Who: Mary Barton, ballet instructor at Princeton Ballet School and Ballet Master and Resident Choreographer for American Repertory Ballet (ARB)
Background: Daughter of a Navy Captain, Barton took her first ballet class when her family was living in Thailand, then continued classes at a daycare when her family moved back to Virginia.
“My mother saw that I was serious,” Barton explains, “so she enrolled me in Washington Ballet School.” At 16, she was invited to perform with its affiliate professional company, Washington Ballet.
At 18, Barton landed a principal dancer contract with the Oldenburg Staatsballet in Germany, then returned to the US and joined Dayton Ballet, where she danced principal roles for three seasons. “I was feeling confident and decided I was going to go for something bigger. So, I left for NY…without any prospects!” After months of taking classes, and overcoming a painful, frustrating knee laceration, Barton had an opportunity to audition for Joffrey Ballet.
“I remember Mr. Joffrey said, ‘I really like you, but we have all the short dancers we need. I’ll keep you in my special file.’” Barton didn’t lose hope, and soon joined Joffrey Ballet II, where she rehearsed and performed with the company. In 1986, she was cast as Clara in Joffrey’s new Nutcracker.
“All of a sudden: a wig fitting, a photoshoot with Mr. Joffrey, an interview on the Charlie Rose Show… And then I was in Joffrey!”
After Joffrey Ballet, Barton danced for Cleveland Ballet. In 1993, she joined ARB and began teaching at Princeton Ballet School.
Pedagogy: Barton was a thoughtful dancer, making her an equally thoughtful teacher. “If I wasn’t rehearsing, I was observing rehearsal,” she explains. “I also spent time in the studio making up exercises to figure out what personally worked best. When I came to ARB, and there were teaching opportunities available, it was a natural transition for me.”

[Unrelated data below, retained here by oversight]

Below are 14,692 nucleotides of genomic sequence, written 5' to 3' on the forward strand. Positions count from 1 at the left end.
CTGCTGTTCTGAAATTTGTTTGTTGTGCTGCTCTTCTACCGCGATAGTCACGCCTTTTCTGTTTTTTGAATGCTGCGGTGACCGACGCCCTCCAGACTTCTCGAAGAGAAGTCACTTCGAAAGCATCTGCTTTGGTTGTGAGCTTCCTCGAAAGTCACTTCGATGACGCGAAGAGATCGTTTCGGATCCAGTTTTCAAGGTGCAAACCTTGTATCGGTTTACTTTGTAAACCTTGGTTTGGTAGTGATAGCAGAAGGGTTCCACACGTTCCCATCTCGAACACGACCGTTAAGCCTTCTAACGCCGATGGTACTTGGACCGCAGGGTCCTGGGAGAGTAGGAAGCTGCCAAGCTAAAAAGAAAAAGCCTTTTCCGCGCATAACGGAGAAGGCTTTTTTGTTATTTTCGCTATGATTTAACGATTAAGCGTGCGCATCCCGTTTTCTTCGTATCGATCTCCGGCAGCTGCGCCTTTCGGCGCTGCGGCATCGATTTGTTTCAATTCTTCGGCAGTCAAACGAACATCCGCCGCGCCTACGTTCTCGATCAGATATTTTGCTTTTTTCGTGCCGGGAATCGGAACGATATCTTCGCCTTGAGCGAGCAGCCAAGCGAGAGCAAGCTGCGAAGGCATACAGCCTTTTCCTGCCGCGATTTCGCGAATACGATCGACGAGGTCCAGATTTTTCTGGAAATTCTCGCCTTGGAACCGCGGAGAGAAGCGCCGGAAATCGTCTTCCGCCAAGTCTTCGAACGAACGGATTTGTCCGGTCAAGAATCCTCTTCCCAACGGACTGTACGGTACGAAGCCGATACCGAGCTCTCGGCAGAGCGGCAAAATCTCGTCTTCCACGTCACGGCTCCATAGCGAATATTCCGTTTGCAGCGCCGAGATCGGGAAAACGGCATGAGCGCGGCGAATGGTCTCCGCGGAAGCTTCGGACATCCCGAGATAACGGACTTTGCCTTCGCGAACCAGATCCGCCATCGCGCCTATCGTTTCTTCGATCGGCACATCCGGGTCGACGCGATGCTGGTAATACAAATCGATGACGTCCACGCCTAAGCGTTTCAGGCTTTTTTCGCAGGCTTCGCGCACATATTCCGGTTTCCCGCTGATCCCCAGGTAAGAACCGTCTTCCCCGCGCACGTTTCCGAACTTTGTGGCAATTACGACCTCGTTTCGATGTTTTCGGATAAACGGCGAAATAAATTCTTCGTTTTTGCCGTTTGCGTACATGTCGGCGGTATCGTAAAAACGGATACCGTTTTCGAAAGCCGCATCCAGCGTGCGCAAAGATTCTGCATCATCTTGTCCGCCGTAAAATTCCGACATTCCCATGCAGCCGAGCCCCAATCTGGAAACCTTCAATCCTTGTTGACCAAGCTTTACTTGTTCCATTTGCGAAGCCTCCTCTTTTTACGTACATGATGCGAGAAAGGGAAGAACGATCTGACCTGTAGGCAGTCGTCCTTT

“I try to reach everyone differently in order to achieve the same technical result. I like to see how people think, and cater to that individuality.”
Gratifying Moments: “I treasure notes from students that thank me for things I helped them understand or accomplish…these little gems are so gratifying.”
“I was trained by great artists, and it’s wonderful to pass on that knowledge. Teaching young people dance opens their eyes to the arts. They develop poise and discipline. You can see the difference.”
Choreography: Barton has choreographed many pieces for Princeton Ballet School students and the School’s Summer Intensive. Since 2010, she has been ARB’s Resident Choreographer, and her work has received enthusiastic response and critical acclaim.
“As a child, I directed extravaganzas in the basement with the neighborhood kids, my mom’s clothes, and very dramatic music.” Barton’s work still carries dramatic weight, as it comes from emotional and narrative impulses that she finds within the music. “In music, I hear levels, emotion, and texture.”
Looking Forward: “I’m excited that ARB is going to be performing my work Straight Up With a Twist this August at Jacob’s Pillow!”
American Repertory Ballet. 732-249-1254. www.arballet.org.